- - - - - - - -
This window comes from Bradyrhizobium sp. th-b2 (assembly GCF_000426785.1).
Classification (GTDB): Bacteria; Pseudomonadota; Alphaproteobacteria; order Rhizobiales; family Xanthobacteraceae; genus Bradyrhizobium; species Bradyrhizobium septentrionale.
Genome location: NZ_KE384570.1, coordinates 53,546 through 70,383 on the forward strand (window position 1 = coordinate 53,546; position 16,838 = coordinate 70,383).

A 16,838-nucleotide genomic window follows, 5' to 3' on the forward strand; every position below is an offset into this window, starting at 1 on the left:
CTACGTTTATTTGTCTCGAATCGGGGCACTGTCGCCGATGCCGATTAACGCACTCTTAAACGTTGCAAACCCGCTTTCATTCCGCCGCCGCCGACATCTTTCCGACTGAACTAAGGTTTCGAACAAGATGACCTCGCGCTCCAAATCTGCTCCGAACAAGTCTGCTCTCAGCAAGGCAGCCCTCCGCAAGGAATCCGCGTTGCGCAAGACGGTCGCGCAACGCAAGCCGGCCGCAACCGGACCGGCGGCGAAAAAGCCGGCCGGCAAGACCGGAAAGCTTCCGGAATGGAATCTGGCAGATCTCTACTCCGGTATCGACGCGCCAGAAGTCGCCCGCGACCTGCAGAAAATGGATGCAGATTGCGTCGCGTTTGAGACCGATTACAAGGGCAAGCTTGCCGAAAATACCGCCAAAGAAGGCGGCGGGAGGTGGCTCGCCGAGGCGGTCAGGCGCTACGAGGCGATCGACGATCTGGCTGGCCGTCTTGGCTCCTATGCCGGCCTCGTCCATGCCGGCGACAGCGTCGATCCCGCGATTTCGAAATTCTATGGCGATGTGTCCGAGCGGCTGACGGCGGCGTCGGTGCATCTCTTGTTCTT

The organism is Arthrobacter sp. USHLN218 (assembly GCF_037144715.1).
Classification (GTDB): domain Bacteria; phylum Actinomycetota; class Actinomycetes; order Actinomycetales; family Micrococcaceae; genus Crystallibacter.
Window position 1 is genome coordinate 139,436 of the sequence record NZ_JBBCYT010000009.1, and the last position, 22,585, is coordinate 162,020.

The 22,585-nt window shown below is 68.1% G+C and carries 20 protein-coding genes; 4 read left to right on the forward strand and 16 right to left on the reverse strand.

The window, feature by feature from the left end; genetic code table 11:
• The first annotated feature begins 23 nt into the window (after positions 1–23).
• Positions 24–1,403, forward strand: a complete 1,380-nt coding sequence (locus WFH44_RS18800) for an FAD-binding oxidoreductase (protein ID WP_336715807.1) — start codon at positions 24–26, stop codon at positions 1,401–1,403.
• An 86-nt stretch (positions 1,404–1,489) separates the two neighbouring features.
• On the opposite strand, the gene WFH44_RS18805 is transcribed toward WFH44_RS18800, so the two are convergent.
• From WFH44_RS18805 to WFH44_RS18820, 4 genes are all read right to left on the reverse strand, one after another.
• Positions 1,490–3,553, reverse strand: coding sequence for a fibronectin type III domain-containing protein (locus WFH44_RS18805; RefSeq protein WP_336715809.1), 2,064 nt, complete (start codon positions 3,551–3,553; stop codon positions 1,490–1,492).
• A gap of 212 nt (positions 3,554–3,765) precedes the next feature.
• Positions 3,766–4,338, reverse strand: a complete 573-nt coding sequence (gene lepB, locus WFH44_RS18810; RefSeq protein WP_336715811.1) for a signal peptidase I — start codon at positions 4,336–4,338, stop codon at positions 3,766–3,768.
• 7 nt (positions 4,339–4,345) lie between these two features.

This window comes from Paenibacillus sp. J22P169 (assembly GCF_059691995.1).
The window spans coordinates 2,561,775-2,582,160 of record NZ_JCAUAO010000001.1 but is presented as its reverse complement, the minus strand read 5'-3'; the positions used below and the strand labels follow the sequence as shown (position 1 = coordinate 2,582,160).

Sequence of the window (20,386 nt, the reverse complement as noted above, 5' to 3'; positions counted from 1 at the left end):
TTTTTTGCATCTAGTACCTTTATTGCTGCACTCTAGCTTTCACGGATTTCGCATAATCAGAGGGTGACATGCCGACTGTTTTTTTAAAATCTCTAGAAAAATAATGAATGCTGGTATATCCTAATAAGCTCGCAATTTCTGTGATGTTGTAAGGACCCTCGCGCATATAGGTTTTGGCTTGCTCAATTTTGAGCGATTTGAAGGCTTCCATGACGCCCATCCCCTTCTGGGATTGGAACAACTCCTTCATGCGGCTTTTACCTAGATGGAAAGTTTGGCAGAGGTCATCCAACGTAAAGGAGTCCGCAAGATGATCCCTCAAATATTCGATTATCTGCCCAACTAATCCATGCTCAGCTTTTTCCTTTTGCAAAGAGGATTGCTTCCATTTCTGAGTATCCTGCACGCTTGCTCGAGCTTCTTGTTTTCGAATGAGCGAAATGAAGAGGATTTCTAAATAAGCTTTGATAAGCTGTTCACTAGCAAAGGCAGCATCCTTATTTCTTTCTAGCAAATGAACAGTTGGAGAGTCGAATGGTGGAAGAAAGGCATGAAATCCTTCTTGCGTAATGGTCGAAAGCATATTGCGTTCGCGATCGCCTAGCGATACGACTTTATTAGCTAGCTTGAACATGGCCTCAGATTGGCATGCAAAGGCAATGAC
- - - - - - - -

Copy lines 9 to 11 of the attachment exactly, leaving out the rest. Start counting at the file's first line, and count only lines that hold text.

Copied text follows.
The 22,585-nt window shown below is 68.1% G+C and carries 20 protein-coding genes; 4 read left to right on the forward strand and 16 right to left on the reverse strand.

The window, feature by feature from the left end; genetic code table 11:
• The first annotated feature begins 23 nt into the window (after positions 1–23).